Residents caught their first glimpses of the only statue likeness of Willie Nelson at a grand unveiling ceremony Friday.
|Nelson at the unveiling of his statue, April 20, 2012|
The statue was revealed before a crowd of residents, City officials, media and famous musicians on Willie Nelson Boulevard at 4 p.m. Friday.
It stands about 8 feet tall, weighs about a ton and was a gift to the City from Austin’s Capital Area Statues Inc. (CAST), a nonprofit that so far has commissioned three statues and donated them to the City.
Vincent Salas, a member of CAST’s board, said Nelson was chosen as the subject because of his special relationship to Austin. Nelson was in the first production of Austin City Limits and has been considered by many as an Austin son, even though he’s not from the city.
“We felt like he just embodies Austin’s self-defined status as the Live Music Capital of the World,” Salas said. “He also is just one of those guys that has been able to enamor multiple generations – not just one. He’s so iconic to the music industry.”
After struggling to find an artist who could capture Nelson’s warm spirit in cold hard metal, Salas said the board finally selected Clete Shields of Philadelphia.
|The Willie Nelson statue is revealed before a crowd.|
Shields was tasked with expressing in the piece Nelson’s personal way of interacting with his audience. The CAST board wanted Nelson to always have that twinkle in his eye.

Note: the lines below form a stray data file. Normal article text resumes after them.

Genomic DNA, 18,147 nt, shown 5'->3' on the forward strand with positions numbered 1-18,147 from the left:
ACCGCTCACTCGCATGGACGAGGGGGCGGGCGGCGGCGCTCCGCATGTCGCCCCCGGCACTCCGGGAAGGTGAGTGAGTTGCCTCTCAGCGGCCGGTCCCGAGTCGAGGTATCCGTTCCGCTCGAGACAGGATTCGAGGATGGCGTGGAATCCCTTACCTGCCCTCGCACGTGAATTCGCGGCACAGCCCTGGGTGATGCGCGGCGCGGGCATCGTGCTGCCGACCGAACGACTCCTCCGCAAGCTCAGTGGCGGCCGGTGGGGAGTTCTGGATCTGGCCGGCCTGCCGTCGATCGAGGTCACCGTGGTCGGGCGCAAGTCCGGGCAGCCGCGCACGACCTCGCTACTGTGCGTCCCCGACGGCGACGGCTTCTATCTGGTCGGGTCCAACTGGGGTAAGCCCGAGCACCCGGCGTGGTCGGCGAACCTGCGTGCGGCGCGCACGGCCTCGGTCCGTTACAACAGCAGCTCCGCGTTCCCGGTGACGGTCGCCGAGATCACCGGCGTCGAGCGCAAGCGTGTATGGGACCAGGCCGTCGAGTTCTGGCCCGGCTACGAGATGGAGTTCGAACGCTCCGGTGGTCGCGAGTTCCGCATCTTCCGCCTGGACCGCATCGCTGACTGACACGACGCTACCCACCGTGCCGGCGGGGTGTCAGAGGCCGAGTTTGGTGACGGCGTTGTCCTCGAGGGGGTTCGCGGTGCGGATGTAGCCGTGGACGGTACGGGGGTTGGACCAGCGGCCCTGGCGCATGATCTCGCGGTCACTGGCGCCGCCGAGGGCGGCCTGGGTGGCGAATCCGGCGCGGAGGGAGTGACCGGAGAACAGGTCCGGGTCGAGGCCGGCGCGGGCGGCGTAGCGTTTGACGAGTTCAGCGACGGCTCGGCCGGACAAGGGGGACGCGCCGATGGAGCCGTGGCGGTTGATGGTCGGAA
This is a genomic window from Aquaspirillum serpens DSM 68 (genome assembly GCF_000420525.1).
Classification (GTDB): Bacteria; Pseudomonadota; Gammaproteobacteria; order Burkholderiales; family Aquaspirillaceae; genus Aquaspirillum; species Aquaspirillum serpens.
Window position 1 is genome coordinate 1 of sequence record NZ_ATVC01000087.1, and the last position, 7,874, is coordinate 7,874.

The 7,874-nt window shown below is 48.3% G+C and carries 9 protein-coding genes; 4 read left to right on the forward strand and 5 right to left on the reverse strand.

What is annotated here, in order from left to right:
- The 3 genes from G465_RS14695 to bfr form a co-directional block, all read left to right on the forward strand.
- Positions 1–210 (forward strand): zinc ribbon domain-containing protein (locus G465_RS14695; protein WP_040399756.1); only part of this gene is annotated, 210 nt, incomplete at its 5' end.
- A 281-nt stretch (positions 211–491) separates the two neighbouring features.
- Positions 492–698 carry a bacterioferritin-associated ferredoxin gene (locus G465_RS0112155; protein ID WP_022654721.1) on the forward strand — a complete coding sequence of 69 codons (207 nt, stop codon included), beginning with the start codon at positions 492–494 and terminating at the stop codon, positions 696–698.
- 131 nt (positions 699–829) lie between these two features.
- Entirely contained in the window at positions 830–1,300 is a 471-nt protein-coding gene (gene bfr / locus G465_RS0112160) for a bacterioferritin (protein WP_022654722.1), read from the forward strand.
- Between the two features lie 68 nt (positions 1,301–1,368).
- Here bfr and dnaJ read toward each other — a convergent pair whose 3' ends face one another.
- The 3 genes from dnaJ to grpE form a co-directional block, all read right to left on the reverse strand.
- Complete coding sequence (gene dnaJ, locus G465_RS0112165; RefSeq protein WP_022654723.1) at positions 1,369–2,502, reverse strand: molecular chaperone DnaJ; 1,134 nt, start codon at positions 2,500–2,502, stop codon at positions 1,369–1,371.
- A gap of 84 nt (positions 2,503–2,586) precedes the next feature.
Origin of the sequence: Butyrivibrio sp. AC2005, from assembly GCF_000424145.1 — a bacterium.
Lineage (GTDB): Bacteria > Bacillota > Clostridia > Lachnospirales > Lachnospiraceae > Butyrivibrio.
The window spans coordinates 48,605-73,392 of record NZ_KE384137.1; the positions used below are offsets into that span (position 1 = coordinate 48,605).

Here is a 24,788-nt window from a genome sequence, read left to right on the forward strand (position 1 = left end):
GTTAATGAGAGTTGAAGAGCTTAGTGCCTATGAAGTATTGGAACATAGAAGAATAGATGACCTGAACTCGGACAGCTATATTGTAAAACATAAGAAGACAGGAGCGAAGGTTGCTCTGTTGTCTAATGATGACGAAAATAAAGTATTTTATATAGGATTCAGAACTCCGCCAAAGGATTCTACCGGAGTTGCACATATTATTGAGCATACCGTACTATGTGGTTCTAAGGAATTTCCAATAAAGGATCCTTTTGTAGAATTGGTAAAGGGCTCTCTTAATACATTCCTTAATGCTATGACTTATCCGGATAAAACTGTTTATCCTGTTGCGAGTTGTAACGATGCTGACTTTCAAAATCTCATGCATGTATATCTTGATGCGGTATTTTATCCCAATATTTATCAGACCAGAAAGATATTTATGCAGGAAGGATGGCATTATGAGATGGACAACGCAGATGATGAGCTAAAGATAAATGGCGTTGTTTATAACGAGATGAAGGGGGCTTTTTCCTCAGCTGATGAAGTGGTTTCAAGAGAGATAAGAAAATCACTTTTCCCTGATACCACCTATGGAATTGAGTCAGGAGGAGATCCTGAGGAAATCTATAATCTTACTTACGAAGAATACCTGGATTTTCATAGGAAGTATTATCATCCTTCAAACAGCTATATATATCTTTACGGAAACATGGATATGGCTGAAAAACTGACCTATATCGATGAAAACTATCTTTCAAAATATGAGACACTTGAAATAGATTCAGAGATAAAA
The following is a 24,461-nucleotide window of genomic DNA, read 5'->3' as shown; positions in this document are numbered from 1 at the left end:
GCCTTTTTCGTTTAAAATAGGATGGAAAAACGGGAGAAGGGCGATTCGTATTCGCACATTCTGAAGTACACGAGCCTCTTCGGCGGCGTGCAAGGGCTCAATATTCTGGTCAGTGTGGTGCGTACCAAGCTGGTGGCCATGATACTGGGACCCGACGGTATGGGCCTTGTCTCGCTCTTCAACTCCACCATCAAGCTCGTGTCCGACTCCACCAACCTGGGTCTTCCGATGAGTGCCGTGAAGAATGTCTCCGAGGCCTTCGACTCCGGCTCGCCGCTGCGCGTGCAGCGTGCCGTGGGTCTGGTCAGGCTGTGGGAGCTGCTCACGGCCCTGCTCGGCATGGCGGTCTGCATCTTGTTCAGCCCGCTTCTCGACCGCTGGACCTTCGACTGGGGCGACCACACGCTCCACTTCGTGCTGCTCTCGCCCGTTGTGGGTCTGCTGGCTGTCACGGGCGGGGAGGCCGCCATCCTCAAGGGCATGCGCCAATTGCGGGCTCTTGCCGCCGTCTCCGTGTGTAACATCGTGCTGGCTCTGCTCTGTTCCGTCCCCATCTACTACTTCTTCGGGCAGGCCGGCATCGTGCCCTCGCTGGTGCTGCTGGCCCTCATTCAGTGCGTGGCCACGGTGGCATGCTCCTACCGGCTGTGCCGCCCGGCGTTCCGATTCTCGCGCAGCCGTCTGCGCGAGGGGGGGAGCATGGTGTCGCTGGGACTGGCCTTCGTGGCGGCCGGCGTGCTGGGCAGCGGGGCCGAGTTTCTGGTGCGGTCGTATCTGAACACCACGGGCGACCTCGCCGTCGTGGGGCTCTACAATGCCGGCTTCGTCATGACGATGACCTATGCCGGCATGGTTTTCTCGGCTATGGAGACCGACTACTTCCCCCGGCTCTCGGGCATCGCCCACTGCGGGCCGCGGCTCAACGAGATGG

Shields did extensive research on his subject before and during the process of creating the likeness, he said.
“You really can’t throw a stick without hitting somebody who’s a fan of his work,” Shields said. “I certainly became more of a fan just studying him and working on this project.”
Nelson, 78, was not directly involved in the statue’s creation, Shields said. The sculptor wanted to keep the real Nelson at a distance so the statue would capture the legend of Nelson – the mind’s-eye version of him – rather than a simple likeness.
Although Nelson never posed for the artist, his pre-recorded voice was often with Shields as he worked.
“Oddly enough, ‘You Were Always on my Mind’ was constantly in my mind,” Shields said.
But Nelson inevitably saw the sculpture. Salas said he was with Willie Nelson and his sister Bobbie Nelson when they saw the statue for the first time.
“She loved it, and so did he,” Salas said. “He was just, in a special way, honored, which is what we wanted to do, and he doesn’t make a big deal about it. It was great to see his face respond to an image in bronze of him.”
In an emailed statement to the City, Nelson expressed appreciation for the statue and the ceremony, which was held on April 20.
|Nelson poses with Austin Mayor Lee Leffingwell.|
“I would like to thank the city of Austin, Texas for this great honor,” Nelson said. “Thank you for the statue. Thank you for the street and thank you for the W Hotel. 4/20 is a good day.”